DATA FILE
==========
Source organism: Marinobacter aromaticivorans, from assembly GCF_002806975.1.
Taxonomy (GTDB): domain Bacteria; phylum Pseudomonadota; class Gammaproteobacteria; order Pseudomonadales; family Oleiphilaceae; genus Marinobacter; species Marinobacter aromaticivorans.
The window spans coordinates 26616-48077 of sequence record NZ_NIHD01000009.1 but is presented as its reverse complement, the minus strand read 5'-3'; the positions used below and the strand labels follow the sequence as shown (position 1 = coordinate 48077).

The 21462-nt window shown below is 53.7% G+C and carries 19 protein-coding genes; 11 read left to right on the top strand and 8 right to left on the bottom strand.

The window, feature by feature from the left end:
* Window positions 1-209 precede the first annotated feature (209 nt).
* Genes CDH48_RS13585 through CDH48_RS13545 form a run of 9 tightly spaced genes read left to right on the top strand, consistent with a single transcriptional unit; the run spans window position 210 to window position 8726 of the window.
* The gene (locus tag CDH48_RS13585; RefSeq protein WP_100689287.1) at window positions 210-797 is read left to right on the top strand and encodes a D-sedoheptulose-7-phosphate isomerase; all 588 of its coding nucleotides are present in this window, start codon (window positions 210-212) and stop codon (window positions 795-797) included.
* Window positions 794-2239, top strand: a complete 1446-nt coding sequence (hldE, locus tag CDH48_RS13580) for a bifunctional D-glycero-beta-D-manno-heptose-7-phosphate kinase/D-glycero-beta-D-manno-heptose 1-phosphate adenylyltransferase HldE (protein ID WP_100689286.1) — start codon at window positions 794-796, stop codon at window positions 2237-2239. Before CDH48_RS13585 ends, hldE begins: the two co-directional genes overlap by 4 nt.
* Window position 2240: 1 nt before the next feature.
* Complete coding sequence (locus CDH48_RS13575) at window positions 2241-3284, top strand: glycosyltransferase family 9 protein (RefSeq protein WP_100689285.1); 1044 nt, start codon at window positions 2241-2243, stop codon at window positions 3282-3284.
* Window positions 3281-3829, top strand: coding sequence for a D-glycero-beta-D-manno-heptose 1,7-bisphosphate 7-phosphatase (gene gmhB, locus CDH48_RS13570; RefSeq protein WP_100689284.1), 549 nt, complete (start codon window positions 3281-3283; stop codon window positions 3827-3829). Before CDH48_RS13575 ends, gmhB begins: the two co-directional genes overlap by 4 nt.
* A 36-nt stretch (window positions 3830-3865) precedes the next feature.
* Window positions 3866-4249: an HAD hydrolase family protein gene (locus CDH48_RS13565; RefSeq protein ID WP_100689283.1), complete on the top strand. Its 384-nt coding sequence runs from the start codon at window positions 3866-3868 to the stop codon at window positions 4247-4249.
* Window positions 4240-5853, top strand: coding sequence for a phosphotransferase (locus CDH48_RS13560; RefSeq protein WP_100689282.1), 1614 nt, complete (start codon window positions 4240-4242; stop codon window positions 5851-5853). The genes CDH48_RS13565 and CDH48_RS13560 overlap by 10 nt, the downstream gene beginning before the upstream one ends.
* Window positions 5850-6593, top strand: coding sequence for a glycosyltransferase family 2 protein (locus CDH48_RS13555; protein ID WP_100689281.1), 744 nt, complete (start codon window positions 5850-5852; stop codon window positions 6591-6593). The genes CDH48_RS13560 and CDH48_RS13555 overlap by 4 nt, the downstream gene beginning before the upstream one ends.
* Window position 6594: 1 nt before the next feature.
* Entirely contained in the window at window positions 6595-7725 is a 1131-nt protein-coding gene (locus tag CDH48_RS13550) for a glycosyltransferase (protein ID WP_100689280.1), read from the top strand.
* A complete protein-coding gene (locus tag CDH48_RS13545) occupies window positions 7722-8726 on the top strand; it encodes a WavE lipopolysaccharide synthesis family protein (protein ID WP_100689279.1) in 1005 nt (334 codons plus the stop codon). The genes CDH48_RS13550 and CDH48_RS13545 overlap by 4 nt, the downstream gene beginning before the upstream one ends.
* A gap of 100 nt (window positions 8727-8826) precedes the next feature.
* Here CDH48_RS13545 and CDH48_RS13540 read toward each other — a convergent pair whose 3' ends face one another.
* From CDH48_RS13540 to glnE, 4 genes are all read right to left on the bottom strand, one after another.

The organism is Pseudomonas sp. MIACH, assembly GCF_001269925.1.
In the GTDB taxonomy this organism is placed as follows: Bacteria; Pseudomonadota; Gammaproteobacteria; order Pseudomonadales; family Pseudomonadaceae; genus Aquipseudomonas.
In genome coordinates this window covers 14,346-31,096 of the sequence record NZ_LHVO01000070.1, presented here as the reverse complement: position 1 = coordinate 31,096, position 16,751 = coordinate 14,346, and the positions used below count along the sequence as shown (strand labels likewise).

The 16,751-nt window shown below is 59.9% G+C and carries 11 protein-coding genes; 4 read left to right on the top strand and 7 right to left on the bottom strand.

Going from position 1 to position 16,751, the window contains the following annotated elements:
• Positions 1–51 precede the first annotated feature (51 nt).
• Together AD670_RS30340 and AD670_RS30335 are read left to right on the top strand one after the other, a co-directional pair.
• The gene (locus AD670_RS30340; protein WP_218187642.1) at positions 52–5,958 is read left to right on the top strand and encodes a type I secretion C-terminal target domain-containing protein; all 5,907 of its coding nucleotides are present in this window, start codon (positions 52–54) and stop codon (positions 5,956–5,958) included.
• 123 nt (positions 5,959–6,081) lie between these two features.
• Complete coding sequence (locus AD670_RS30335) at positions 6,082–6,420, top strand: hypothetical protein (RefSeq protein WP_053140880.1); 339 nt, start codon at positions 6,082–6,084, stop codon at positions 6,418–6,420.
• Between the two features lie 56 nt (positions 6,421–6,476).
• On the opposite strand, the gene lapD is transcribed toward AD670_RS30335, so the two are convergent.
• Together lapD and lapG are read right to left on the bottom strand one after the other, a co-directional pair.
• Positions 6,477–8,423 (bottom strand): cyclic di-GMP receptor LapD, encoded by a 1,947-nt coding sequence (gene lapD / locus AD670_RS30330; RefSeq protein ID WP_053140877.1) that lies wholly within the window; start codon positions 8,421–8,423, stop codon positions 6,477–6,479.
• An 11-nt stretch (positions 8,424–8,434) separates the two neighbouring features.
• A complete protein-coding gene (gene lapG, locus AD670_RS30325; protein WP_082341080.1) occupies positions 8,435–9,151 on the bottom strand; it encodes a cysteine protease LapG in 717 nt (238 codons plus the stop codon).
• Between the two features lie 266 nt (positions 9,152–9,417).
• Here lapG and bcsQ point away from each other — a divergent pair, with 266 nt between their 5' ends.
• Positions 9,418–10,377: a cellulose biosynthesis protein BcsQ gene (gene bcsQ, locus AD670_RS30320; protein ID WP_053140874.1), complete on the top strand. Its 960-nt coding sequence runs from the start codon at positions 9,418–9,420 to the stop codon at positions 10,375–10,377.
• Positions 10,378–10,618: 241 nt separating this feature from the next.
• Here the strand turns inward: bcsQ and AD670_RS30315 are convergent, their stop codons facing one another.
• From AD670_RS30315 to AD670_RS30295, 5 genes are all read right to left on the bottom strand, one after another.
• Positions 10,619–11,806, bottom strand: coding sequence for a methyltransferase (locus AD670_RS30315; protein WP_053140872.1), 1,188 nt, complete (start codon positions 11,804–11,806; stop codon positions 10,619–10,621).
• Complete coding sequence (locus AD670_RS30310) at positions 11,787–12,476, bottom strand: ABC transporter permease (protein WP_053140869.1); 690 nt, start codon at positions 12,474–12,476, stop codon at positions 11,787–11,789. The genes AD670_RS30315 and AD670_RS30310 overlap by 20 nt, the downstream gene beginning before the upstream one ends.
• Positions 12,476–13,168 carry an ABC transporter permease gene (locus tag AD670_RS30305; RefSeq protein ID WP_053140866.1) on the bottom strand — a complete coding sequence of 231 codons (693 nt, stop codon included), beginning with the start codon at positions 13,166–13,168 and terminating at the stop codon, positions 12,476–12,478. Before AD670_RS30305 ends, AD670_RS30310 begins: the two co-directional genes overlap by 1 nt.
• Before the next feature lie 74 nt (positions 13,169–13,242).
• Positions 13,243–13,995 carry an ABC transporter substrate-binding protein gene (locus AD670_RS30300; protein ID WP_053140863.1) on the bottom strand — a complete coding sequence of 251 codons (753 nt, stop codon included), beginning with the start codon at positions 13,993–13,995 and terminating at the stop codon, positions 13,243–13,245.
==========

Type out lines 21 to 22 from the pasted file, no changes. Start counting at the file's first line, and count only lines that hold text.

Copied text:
* Here CDH48_RS13545 and CDH48_RS13540 read toward each other — a convergent pair whose 3' ends face one another.
* From CDH48_RS13540 to glnE, 4 genes are all read right to left on the bottom strand, one after another.